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Lesson Plans 04: Using Bloom’s Taxonomy to Guide Assessment Questions

In the mid-1950s, Benjamin Bloom and his colleagues devised an organizational system for categorizing levels of learning and cognitive complexity. This system has been used extensively in curriculum development for all grade levels and in higher education. It has also more recently been modified and updated. The updated Bloom’s taxonomy model is precious for organizing […]

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distal tibiofibular syndesmosis

Syndesmosis Ankle Sprains

Ankle sprains are the most commonly occurring lower extremity soft-tissue injury. An estimated 85% of all ankle injuries involve ligament sprains. Of the various ligaments around the ankle, the majority of injuries occur to the ligaments on the lateral side of the ankle, primarily the anterior talofibular. When injuries are severe, they may also include […]

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Understanding Passive Range of Motion

Despite the increased use of high-tech diagnostic procedures, assessing the function of soft tissues involved in locomotion is still best done through physical examination. We derive some of the most valuable assessment information from relatively straightforward procedures like active and passive range of motion tests. While you may have learned the basics of performing active […]

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Edutainment and Instructional Design

School can sometimes have a reputation for being dull, and students frequently have wandering attention. The wandering attention is especially challenging in entry-level education where students come to class every day amid hectic lives with many other distractions. Teachers then look for different strategies to keep students engaged. One of the ways teachers try to […]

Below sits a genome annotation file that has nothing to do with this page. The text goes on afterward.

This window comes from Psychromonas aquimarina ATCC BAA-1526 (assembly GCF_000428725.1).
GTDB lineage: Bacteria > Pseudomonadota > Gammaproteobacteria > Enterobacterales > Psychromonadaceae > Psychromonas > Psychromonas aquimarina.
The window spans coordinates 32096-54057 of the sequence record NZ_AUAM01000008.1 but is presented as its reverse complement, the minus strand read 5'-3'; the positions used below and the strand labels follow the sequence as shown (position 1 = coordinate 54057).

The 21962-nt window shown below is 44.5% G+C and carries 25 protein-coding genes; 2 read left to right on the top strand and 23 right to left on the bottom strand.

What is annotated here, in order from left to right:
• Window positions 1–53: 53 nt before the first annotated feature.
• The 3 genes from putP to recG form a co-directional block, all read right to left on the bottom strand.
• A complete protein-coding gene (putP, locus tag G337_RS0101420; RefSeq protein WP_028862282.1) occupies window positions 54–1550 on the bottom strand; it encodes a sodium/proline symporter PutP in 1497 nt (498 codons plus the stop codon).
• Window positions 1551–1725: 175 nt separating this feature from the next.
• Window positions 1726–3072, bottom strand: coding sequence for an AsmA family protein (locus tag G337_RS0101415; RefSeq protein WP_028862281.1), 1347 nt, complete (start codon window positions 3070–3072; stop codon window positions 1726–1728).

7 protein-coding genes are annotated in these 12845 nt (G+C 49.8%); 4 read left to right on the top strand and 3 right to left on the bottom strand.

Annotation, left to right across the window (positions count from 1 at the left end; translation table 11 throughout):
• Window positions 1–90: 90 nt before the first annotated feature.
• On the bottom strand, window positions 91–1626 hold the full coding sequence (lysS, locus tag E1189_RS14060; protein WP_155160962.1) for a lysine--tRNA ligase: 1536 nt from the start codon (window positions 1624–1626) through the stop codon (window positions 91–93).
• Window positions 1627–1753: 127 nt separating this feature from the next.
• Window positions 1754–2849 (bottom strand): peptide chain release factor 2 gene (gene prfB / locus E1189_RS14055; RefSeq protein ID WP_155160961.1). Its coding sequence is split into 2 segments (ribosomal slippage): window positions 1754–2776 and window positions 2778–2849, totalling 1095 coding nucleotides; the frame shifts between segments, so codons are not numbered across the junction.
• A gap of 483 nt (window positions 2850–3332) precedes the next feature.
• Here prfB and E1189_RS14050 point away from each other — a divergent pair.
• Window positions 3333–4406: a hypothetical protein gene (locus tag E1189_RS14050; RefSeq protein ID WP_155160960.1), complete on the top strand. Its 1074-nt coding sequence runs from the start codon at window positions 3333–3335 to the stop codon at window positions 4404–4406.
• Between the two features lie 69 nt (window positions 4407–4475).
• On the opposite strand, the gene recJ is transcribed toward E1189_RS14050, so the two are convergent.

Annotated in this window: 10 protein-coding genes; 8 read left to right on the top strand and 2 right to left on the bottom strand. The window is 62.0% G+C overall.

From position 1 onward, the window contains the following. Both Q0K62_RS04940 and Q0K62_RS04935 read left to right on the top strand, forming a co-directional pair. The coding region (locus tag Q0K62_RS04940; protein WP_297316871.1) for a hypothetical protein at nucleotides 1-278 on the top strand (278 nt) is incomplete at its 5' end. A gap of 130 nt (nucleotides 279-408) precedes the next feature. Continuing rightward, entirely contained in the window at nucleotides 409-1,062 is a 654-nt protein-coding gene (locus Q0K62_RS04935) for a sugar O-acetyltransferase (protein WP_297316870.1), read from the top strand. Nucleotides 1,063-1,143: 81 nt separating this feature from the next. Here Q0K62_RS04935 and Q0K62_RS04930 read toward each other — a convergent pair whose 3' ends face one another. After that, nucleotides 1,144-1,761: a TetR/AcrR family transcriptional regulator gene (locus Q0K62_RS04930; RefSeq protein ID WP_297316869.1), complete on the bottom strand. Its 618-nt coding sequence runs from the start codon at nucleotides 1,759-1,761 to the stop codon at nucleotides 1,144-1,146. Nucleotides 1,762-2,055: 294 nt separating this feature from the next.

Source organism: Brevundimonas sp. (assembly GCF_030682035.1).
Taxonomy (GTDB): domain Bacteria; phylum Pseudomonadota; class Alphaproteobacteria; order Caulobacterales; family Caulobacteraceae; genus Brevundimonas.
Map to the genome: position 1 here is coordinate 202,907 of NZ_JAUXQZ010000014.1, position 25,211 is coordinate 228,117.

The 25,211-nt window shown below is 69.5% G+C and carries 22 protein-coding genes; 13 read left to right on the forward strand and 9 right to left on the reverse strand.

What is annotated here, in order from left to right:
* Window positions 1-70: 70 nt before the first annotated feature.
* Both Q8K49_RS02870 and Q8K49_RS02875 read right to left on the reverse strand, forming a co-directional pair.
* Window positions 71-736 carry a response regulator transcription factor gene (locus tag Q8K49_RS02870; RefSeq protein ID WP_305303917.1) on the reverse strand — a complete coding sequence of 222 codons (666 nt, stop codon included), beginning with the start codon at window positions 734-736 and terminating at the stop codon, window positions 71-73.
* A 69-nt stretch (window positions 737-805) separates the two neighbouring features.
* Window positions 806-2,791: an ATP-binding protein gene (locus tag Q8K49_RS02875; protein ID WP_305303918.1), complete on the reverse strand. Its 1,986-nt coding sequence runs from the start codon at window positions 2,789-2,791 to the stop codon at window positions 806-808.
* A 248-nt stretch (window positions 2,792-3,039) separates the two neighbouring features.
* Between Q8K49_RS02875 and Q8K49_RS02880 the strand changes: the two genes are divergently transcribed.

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layers of skin

Why We Don’t Elongate Fascia (pt. 2)

This post is the second of a two-part series investigating the ideas of fascial manipulation. In the first part, I discussed the biomechanical properties of plastic and elastic tissue deformation of connective tissue. These principles demonstrate that we are unlikely to elongate and change the shape of fascia with manual therapy despite numerous claims to […]

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Why We Don’t Elongate Fascia (pt. 1)

One of the unique facets of our field (and granted there are many) is that much of our education follows the model of oral tradition. In an oral tradition, information is passed down from teacher to student and assumed to be valid and accurate because “that’s what our former teachers taught, or that’s what the […]

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Understanding the Golgi Tendon Organ

Understanding the Golgi Tendon Organ There are two primary proprioceptors responsible for maintaining proper muscle length and tone—the muscle spindle and the Golgi Tendon Organ (GTO). These two specialized cells work very efficiently together to control movement. This article focuses on the GTO and some common misconceptions about leveraging its function for manual therapy. The […]

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the three types of acromion process

Hooked on Shoulder Pain

Introduction We tend to look at anatomy and structure as something that is constant and unchanging, but the truth is there are a number of anatomical variations and many of the structures shown in anatomy books can be somewhat different among individuals. Adding to this complexity, a client’s anatomical structure can significantly change with age, […]

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